Comcast/OLN Eyes MLB Rights

NEW YORK Like a hungry shark circling its prey, Comcast and its Outdoor Life Network, now referred to as OLN, are continuing a low-key but determined move to take a bite out of cable sports kingpin ESPN.

Not only did Comcast/OLN snatch away cable rights for the National Hockey League for the next several years, but it now has set its sights on landing Major League Baseball’s Sunday and Wednesday night cable package, the rights to which expire at the end of the current season.

That package also includes the MLB All-Star Game home run derby telecast, which produced hefty one-night ratings for Bristol, Conn.-based ESPN this season.

“Baseball is the bedrock of ESPN’s summer programming,” said one rival sports network executive. “There is so much baseball and very little other programming to replace it with during the summer. Hockey can be replaced by running more college basketball, but Comcast could deliver a severe body blow to ESPN if it can steal away these baseball rights.”

ESPN does have the Tuesday and Thursday MLB TV rights through the end of the 2006 season, which also includes the MLB division playoff games that Fox does not air. That package was obtained when ESPN parent Disney acquired Fox Family Channel (now ABC Family), and is currently valued at $100 million. ESPN is also currently paying $141.5 million per year for the Sunday and Wednesday rights package.

Sources familiar with the negotiations believe they have been delayed and slowed by ESPN’s efforts to gain broadband and cellular phone rights, among other value-added, nontraditional rights, which MLB has been hesitant to give up.

“It’s late in the process for negotiations to still be going on” for the Sunday and Wednesday package, a competing network executive said. “It seems like ESPN was playing hardball with MLB and didn’t think there would be any other bidders. Now, they’ve put MLB in the driver’s seat.”

Another sports exec also questioned why ESPN decided in May to opt out of the final year of its NHL deal for which it would pay $60 million: “Even if ESPN were losing $40 million on the deal, it seems like a reasonable insurance policy to absorb it in order to keep the big bad wolf out of the hen house.”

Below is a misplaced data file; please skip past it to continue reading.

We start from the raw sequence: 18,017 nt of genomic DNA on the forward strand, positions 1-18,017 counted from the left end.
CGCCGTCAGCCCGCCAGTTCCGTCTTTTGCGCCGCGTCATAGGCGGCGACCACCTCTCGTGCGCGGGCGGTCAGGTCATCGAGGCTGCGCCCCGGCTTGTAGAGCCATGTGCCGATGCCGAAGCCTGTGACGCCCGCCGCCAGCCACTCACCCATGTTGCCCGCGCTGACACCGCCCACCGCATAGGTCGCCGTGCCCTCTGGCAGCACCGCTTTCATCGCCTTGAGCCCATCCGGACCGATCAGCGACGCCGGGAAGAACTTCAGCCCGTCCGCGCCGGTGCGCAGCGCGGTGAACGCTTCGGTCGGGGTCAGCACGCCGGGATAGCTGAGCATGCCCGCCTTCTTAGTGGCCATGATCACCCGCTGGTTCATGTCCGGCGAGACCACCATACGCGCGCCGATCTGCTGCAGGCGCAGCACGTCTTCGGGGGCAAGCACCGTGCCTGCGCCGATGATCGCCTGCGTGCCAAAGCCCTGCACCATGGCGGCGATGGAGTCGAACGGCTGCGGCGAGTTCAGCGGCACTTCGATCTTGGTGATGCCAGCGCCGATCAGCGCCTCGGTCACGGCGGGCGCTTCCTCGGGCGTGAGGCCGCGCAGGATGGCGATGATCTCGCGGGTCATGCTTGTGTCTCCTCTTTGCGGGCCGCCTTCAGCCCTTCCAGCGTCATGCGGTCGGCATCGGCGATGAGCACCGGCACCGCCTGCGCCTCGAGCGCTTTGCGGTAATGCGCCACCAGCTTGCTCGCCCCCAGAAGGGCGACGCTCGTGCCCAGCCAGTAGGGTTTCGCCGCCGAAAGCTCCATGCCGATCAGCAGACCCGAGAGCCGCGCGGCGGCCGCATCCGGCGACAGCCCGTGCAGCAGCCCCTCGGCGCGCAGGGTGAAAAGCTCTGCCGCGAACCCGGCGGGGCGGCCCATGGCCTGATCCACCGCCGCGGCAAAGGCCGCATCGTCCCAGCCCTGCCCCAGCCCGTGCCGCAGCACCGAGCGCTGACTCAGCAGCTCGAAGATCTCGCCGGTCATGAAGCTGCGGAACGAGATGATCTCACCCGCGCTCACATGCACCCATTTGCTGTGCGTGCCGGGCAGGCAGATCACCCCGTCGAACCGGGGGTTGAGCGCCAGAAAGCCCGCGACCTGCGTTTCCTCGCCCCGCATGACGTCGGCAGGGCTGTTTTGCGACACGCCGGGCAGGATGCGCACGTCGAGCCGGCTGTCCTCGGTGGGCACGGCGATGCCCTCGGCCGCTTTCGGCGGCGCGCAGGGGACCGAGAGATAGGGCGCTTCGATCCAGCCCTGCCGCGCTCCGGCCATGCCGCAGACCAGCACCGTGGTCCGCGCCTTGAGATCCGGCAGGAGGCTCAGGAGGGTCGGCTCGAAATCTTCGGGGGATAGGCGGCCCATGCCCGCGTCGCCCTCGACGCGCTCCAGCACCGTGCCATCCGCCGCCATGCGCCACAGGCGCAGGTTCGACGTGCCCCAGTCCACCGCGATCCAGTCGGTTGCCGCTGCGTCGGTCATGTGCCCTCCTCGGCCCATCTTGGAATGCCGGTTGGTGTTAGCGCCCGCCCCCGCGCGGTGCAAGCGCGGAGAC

Losing a sizable portion of its MLB rights would present problems for ESPN. In particular, it could cause cable operators to push for a reduction in their subscriber fees and would cost the network significant ad revenue. “ESPN doesn’t need to have coverage of every sport, but it cannot lose coverage of its jewels. Major League Baseball is one of its jewels,” said a rival sports net executive.

George Bodenheimer, chairman of ESPN and ABC Sports, acknowledged last week that Comcast and OLN “appear to be setting themselves up as a competitor,” but believes that the competition will push his network to get even better. “Our world is filled with competitors, but the prospects for ESPN have never looked brighter,” he added. “Our brand has never been stronger. We are comfortable with our position in the marketplace.”

Chris Tully, senior vp of broadcasting, MLB, also wouldn’t discuss the negotiations or why they have dragged out, but said, “Our challenge is to maximize the value of our national telecast packages from both an economic and promotional perspective. The sports marketplace is changing rapidly, and we’re taking a long-term strategic view. Obviously ESPN is not only a key player in that market but also a longstanding partner of MLB, and our continuing discussions with ESPN have been our primary focus to date.”

But sources at MLB said while approving a new deal with ESPN would be a reality if all terms were equal, should another party come in with a more attractive offer, the league would not hesitate to choose that alternative.

ESPN’s exclusive negotiating window expired in June, and sources inside and outside of MLB confirmed that TV rights discussions have taken place with Comcast/OLN.

Another factor in the negotiations is MLB’s plan to start its own Baseball Channel, possibly before the start of next season. Were Comcast to include a provision to carry the Baseball Channel in any rights offer it proposed, it could be a sweetener that might lure MLB.

For its part, Comcast and OLN officials are being careful not to rile ESPN, stating that their only goal is to “grow” OLN’s male audience base where it makes sense. But one sports league exec sees Comcast/OLN becoming a major factor in the sports TV world. “I think they can be a player,” he said. “Not necessarily on the ESPN level, but it doesn’t have to be to have an impact. If I were betting, I would bet that it will be a success story.”